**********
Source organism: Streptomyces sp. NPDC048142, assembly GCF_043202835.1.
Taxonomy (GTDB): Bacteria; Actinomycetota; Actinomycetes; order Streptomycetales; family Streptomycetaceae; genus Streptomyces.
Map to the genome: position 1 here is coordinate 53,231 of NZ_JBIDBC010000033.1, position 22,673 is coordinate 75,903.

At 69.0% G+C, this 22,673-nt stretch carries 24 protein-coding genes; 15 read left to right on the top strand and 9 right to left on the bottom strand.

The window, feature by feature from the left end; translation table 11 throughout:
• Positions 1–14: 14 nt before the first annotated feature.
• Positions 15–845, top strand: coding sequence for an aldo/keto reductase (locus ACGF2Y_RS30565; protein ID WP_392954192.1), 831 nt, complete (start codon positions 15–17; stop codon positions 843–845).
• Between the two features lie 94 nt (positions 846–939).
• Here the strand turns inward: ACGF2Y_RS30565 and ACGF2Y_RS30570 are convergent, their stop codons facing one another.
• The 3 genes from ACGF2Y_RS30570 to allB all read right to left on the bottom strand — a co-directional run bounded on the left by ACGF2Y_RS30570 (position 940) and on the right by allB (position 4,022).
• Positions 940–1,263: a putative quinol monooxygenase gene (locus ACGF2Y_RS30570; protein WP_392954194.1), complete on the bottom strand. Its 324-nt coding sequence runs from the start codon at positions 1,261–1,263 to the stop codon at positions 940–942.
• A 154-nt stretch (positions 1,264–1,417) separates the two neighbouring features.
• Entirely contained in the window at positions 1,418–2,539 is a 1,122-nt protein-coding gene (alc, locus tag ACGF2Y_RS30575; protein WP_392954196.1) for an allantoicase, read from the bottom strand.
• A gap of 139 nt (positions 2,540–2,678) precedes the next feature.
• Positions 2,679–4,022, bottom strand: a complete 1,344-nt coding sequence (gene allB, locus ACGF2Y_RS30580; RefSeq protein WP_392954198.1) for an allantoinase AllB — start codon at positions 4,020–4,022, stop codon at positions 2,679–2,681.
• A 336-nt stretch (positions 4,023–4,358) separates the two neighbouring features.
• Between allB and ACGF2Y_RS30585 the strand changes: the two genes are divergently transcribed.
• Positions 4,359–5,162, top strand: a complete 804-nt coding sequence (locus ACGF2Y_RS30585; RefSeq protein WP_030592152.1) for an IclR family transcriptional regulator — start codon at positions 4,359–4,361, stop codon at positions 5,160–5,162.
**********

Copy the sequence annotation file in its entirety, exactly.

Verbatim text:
Source organism: Streptomyces sp. NPDC048142, assembly GCF_043202835.1.
Taxonomy (GTDB): Bacteria; Actinomycetota; Actinomycetes; order Streptomycetales; family Streptomycetaceae; genus Streptomyces.
Map to the genome: position 1 here is coordinate 53,231 of NZ_JBIDBC010000033.1, position 22,673 is coordinate 75,903.

At 69.0% G+C, this 22,673-nt stretch carries 24 protein-coding genes; 15 read left to right on the top strand and 9 right to left on the bottom strand.

The window, feature by feature from the left end; translation table 11 throughout:
• Positions 1–14: 14 nt before the first annotated feature.
• Positions 15–845, top strand: coding sequence for an aldo/keto reductase (locus ACGF2Y_RS30565; protein ID WP_392954192.1), 831 nt, complete (start codon positions 15–17; stop codon positions 843–845).
• Between the two features lie 94 nt (positions 846–939).
• Here the strand turns inward: ACGF2Y_RS30565 and ACGF2Y_RS30570 are convergent, their stop codons facing one another.
• The 3 genes from ACGF2Y_RS30570 to allB all read right to left on the bottom strand — a co-directional run bounded on the left by ACGF2Y_RS30570 (position 940) and on the right by allB (position 4,022).
• Positions 940–1,263: a putative quinol monooxygenase gene (locus ACGF2Y_RS30570; protein WP_392954194.1), complete on the bottom strand. Its 324-nt coding sequence runs from the start codon at positions 1,261–1,263 to the stop codon at positions 940–942.
• A 154-nt stretch (positions 1,264–1,417) separates the two neighbouring features.
• Entirely contained in the window at positions 1,418–2,539 is a 1,122-nt protein-coding gene (alc, locus tag ACGF2Y_RS30575; protein WP_392954196.1) for an allantoicase, read from the bottom strand.
• A gap of 139 nt (positions 2,540–2,678) precedes the next feature.
• Positions 2,679–4,022, bottom strand: a complete 1,344-nt coding sequence (gene allB, locus ACGF2Y_RS30580; RefSeq protein WP_392954198.1) for an allantoinase AllB — start codon at positions 4,020–4,022, stop codon at positions 2,679–2,681.
• A 336-nt stretch (positions 4,023–4,358) separates the two neighbouring features.
• Between allB and ACGF2Y_RS30585 the strand changes: the two genes are divergently transcribed.
• Positions 4,359–5,162, top strand: a complete 804-nt coding sequence (locus ACGF2Y_RS30585; RefSeq protein WP_030592152.1) for an IclR family transcriptional regulator — start codon at positions 4,359–4,361, stop codon at positions 5,160–5,162.